We love Android, but when it comes to Android apps Google’s OS gets a bad rap compared to the iPhone. “The Android Market has less apps” say some, or “they’re not as stable” and don’t get us started on the choice of games on offer. But it’s not all bad news, there are a ton of apps that’re simply better on Android.
Before you get stuck in, search for, download and install Barcode Scanner (or click this link if you’re reading on an Android phone), then point the Barcode Scanner app at the QR codes on this page to zip straight to the Android Market to install everything listed!
1. Ocado On The Go
Want to order groceries on your phone? Then you want Ocado. More to the point, you want the Ocado Android app. Sure, there’s an iPhone app that’s broadly similar, but on Android, Ocado lets you search by voice and even scan barcodes. It’s a simple feature, but one that makes shopping by phone much more useful: open the fridge, scan the contents, and re-order regular items in a trice!
Yeah, the iPhone version of Spotify has background playback since iOS 4 debuted, but the Android version has had that from day one anyway. There’s also a homescreen widget on Android, letting you control music playback without zipping in and out of the Android app. You’ll need to be a Spotify Premium subscriber to use it, but once you do you might never go back to storing MP3s on your mobile again, and with dashboard-style controls, Android has Spotify integration sorted.
3. Google Voice
This Android app isn’t even available on iPhone, for reasons known only to Apple (and soon, the FCC since it’s the subject of an official investigation) but the Android app is a peach, letting you make free calls, divert incoming callers and pull of fancy tricks like having your landline and mobile ring at the same time, or not at all depending on the time of day. Meanwhile, the iPhone often struggles to show voicemails promptly.
4. Google Listen
This is Google’s equivalent of the iTunes Store’s Podcasts section. The iPhone lets you download podcasts, but only if they’re less than 20MB over 3G. That’s pitiful, since most podcasts clock in at 30 minutes, or around 30MB, minimum it renders the iPhone almost useless for mobile listening.
Android is different, with Google Listen letting you download as much as you like, wherever you are. It’ll also download automatically, syncing subscriptions with Google Reader, so you can manage your listening habits on a desktop computer too.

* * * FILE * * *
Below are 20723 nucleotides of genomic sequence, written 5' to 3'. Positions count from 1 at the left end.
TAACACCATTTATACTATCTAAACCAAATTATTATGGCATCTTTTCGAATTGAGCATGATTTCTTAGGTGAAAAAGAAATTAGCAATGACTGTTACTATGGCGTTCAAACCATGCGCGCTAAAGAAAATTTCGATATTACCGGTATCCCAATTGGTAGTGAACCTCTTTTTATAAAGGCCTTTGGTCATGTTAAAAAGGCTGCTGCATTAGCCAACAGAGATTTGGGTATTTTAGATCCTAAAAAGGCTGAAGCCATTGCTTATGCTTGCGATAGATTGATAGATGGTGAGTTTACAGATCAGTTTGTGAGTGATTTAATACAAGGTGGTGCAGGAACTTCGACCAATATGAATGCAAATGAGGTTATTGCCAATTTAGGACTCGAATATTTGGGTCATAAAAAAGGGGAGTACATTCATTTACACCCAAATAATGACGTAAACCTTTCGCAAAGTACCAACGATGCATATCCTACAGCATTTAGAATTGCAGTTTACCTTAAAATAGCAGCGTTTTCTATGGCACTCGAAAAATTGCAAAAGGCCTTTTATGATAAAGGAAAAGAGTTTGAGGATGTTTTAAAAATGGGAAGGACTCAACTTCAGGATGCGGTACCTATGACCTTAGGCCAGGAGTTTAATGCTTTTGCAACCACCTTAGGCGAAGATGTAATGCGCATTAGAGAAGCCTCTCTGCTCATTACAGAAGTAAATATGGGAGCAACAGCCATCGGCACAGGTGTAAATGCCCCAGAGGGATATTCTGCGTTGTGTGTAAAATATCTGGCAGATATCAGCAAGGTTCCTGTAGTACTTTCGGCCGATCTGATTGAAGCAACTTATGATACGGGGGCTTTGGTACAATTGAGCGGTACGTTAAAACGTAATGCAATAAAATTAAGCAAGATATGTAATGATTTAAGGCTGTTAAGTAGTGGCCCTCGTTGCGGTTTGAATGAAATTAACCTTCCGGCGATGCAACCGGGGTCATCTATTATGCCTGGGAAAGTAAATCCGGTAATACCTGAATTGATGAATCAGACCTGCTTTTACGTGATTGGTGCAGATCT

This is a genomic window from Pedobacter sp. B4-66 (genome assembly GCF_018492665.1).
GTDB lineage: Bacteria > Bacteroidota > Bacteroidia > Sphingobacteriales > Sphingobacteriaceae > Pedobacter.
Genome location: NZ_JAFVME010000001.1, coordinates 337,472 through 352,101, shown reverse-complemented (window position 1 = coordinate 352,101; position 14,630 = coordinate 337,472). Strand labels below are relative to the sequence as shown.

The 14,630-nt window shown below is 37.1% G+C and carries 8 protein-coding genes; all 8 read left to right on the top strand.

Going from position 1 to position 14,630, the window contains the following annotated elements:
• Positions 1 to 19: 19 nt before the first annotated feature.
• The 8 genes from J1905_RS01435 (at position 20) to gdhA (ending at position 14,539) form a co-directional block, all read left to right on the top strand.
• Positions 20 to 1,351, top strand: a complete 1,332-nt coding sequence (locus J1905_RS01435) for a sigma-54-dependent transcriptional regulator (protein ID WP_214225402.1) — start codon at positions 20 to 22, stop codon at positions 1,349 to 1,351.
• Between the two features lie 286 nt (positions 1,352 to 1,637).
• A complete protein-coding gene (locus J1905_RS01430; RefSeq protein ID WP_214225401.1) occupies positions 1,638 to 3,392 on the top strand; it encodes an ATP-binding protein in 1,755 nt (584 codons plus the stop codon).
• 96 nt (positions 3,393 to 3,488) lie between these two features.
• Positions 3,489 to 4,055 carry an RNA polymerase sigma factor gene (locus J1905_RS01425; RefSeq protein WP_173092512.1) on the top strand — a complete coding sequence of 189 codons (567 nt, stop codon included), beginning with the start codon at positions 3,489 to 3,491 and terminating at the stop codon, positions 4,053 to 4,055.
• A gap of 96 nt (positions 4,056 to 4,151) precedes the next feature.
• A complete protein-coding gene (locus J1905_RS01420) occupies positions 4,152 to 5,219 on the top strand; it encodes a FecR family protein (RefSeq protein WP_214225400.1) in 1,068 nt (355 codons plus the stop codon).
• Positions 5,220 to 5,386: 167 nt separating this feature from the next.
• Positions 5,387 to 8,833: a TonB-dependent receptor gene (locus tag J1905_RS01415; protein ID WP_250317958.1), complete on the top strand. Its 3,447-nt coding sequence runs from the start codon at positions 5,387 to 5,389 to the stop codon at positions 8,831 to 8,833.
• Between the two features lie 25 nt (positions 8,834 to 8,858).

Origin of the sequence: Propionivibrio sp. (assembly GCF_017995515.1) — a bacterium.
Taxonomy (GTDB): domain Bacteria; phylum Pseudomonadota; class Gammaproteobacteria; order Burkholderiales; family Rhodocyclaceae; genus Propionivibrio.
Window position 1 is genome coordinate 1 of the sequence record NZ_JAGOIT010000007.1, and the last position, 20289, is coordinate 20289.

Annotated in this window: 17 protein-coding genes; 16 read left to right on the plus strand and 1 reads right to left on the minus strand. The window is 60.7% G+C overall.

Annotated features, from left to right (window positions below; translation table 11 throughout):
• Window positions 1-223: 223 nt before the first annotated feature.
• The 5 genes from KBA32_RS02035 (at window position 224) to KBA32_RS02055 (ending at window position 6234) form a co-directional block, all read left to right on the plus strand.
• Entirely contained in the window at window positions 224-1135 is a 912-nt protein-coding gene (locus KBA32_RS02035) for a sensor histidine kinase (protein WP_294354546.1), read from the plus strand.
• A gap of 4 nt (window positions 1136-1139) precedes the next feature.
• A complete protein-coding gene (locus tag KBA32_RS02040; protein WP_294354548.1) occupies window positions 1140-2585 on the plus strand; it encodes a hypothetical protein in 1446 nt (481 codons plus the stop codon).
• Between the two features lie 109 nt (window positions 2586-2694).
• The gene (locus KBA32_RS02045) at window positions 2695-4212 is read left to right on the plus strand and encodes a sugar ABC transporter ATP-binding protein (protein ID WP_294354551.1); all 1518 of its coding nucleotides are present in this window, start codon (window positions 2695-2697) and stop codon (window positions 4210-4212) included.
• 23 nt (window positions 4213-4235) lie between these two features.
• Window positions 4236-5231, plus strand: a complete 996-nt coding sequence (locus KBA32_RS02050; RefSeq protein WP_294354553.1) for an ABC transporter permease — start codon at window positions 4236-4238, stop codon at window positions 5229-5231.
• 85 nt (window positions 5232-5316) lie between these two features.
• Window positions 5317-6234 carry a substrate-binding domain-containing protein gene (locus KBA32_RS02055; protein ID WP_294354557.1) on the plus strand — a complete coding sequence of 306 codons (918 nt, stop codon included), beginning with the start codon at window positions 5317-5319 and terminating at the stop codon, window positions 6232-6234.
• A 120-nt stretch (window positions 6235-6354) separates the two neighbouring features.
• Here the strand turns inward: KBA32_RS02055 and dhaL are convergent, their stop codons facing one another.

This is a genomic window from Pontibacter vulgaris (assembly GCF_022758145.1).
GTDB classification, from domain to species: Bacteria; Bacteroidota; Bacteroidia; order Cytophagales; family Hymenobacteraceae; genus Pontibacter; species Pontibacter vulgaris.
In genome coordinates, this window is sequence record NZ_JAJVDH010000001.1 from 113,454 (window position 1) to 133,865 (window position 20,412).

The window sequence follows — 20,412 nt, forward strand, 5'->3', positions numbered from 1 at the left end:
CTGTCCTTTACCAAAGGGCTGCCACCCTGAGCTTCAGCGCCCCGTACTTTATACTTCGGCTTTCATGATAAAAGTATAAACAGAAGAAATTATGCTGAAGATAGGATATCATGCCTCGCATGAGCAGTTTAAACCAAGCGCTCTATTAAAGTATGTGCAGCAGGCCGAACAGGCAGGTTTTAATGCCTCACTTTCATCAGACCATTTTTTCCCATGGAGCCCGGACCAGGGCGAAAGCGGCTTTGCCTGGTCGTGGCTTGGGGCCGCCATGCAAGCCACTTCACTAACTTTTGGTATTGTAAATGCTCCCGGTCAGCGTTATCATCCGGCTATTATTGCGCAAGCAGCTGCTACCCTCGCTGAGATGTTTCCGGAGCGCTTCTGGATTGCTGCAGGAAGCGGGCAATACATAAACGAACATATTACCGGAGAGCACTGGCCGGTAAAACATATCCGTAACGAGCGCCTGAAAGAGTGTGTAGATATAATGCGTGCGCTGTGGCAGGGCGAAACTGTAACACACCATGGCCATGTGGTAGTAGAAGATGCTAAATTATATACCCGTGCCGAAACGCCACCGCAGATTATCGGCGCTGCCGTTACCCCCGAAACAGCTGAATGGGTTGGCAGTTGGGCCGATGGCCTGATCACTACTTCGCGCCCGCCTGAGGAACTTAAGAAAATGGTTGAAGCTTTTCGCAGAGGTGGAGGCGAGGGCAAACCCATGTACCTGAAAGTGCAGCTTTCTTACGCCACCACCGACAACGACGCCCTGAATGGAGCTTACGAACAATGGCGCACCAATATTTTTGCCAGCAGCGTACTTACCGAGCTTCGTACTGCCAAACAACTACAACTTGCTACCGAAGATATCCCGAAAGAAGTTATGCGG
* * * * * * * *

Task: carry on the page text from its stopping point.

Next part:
The music-identifying app is on both Android and iPhone alike, letting pub quiz entrants cheat their way to victory, no matter which model mobile they’re using. However, Android owners get a few extras, such as one-touch access to a chart of most-tagged songs and the option to buy tracks through Amazon, whereas iPhone owners are shackled to iTunes.
Side by side the Android version of Dropbox seems more evolved than its iPhone counterpart. There are options to use pictures from your Dropbox for more than simply saving to your phone’s photo library (as is the case with iPhone). You can use them as wallpapers, contact photos, or share them on using a variety of other apps, from e-mail to Picassa, as well as sharing links directly to them.
If a file can’t be opened by another app on your phone, you’re free to download it (which the iPhone simply won’t allow), and there are better options for managing your Dropbox contents too, including making folders on the go. Serious Dropbox users should always choose Android over iPhone.
7. Google Maps
One of the most-used apps on iPhones all over the world, The Google Maps Android App knocks spots off Apple’s version. Google Navigation is included on the most recent versions of Android, turns some Android phones into full blown sat navs for free. Then there’s search by voice, Google Latitude built-in, layers and Google Buzz. iPhone owners get none of those.
8. Sky News
Sky News is one of the best dedicated news apps on the iPhone, but the Android version is even sweeter. It comes bundled with widgets to slap breaking news and live updates on your home screen, so you’ll be alerted to developments on the go. Swooshing “breaking news” sound effects are, sadly, not included.
9. Bonsai Blast
It’s no Angry Birds, but this Glu-made game is free on Android while iPhone owners are forced to fork over 59p for the privilege of paying. How’s that for platform inequality? You Android naysayers can harp on as much as you like about iPhone app variety, but it seems just occasionally that it pays to be on the other side of the mobile gaming fence.
10. Opera Mini
Apple recently let Opera have a slice of iPhone action, but unlike the Android version Apple’s OS keeps the browser locked down. Meanwhile Android is open and unrestricted, letting you download files from the web and save them to your phone. From there you can, of course, do what you like with them. E-mail them on, gawp at them outside the browser, or open them with other apps. Take that, Cupertino!
QR Codes courtesy of www.cyrket.com